Because of the long thin shape of the stalk, we picked lots of suspiciously onion-smelling ‘grass’ from where the spring onions had been planted, and over time came to realise that most of the spring onions had either been picked by us or smothered by the weeds.

So two important lessons came from this. Firstly, plants are the same as any other creature and require the most care and attention in their infancy. Second: clearing your own earth is useless unless you also clear the areas that border it.

At this point I’ll slightly digress. Hither Green is a great place to live, and I say that as someone who’s lived in some of the most ‘desirable’ areas of London like Hampstead, Highgate and Belsize Park. However, the nearest DIY or gardening shop is around 5 miles away in the opposite direction to where I commute etc, so I’ve been reliant on lunchtime trips to Central London hardware stores like Robert Dyas for small hand-tools like shears to trim back the weeds surrounding the patch (I got these for £4.99 and they’ve been great so far).

And although I try to avoid using them as much possible due to their unethical business practices, Amazon is a great resource for buying cheap, decent quality tools and seeds, especially ordering tools with free delivery (please let me know of any similar cheap, reliable online retailers).

But back to the allotment.

After a few more weeks, and this time with a bit more emphasis on tender loving care (basically regular weeding, de-stoning and watering), our crops had really begun to thrive:

The idea behind the poles with Coke cans, bags and streamers attached was to scare away birds and animals. It worked 'pretty well' although we learned that insects are probably your worst enemy. And possibly going blind from eating cat shit.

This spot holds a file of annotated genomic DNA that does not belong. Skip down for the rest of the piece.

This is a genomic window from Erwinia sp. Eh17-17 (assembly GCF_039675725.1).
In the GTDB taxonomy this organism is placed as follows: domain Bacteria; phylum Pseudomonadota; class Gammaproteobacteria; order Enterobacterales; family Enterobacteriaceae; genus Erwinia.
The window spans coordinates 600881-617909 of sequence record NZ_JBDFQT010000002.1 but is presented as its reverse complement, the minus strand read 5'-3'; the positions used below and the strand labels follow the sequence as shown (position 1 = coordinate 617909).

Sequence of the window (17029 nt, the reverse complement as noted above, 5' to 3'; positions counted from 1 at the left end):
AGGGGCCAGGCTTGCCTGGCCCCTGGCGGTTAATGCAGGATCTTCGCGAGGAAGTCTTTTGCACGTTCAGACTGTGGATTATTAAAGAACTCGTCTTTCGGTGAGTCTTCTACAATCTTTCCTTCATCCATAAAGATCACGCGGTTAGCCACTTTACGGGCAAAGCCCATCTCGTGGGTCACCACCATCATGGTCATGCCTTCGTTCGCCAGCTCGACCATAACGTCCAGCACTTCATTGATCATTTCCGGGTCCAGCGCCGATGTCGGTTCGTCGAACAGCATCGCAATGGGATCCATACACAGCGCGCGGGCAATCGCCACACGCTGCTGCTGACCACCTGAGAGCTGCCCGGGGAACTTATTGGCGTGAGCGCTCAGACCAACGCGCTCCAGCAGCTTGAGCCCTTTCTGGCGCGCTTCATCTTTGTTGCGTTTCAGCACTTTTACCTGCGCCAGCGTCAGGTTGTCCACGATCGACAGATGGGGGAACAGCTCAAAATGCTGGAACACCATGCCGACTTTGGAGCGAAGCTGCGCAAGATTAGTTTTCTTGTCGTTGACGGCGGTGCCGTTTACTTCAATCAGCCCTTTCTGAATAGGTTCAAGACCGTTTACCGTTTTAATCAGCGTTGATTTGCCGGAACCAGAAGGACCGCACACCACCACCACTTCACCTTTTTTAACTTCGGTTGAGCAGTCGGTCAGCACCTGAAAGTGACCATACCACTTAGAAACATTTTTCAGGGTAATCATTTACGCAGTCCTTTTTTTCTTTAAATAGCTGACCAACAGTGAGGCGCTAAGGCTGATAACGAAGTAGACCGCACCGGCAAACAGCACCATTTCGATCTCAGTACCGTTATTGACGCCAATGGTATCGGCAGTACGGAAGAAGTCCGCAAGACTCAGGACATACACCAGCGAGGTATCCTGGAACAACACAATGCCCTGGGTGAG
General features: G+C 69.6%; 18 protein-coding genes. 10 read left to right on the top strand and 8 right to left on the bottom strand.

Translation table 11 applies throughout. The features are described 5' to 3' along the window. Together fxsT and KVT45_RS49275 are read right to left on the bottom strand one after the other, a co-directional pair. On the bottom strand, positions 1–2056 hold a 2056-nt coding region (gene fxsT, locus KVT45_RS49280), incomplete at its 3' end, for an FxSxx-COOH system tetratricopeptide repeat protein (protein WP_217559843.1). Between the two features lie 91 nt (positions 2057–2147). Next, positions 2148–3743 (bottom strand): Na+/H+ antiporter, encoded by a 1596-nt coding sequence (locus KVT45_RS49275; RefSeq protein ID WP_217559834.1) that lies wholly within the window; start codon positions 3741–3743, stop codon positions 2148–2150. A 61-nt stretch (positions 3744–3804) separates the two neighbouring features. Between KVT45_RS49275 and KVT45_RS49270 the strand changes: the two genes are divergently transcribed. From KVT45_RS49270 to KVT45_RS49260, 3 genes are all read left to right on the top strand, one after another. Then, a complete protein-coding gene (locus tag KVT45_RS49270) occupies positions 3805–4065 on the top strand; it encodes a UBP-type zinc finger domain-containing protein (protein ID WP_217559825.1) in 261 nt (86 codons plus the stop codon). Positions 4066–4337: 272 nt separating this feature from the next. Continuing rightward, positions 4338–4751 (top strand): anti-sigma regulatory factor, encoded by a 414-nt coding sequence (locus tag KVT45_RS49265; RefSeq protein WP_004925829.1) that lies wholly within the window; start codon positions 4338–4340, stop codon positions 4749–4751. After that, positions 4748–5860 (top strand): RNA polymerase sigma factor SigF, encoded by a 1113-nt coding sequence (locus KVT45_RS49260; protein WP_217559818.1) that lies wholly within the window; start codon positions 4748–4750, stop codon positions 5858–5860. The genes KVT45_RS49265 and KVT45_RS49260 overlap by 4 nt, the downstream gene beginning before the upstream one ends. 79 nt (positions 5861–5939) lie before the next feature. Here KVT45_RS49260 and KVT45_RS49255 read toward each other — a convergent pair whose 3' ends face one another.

The idea behind the poles with Coke cans, bags and streamers attached was to scare away birds and animals. It worked ‘pretty well’ although we learned that insects are probably your worst enemy. And possibly going blind from eating cat shit.

As you can probably see, there’s a lot of good, healthy-looking plants in the centre, but around the edges the slugs and snails had feasted like molluscan kings and queens on our sunflowers and poppies around the edges, as well as added some spice to their diet with the coriander at the foot of the patch.

While planning what to grow and how, I’d read that slugs and snails don’t like strong flavours such as coriander, as well as course surfaces such as concrete and jagged slate, so this experience had proved that there were no hard and fast rules as far as mollusc prevention goes (I suppose the lesson I’ve learned from the whole growing experience is that everything is achieved through trial and error, and is entirely subjective).

With our reluctance to use pesticides, it would be interesting to see how much would be left for us when (and if) the crops reached maturity.

 

Tales From The Allotment – Beginning

In July this year, we were able to take on a small allotment plot in Lewisham.

The patch was badly overgrown with weeds and wild grasses, was in a run-down area that can be very intimidating (especially in the evenings), as well as being a long walking distance from our home.

So far so unpromising.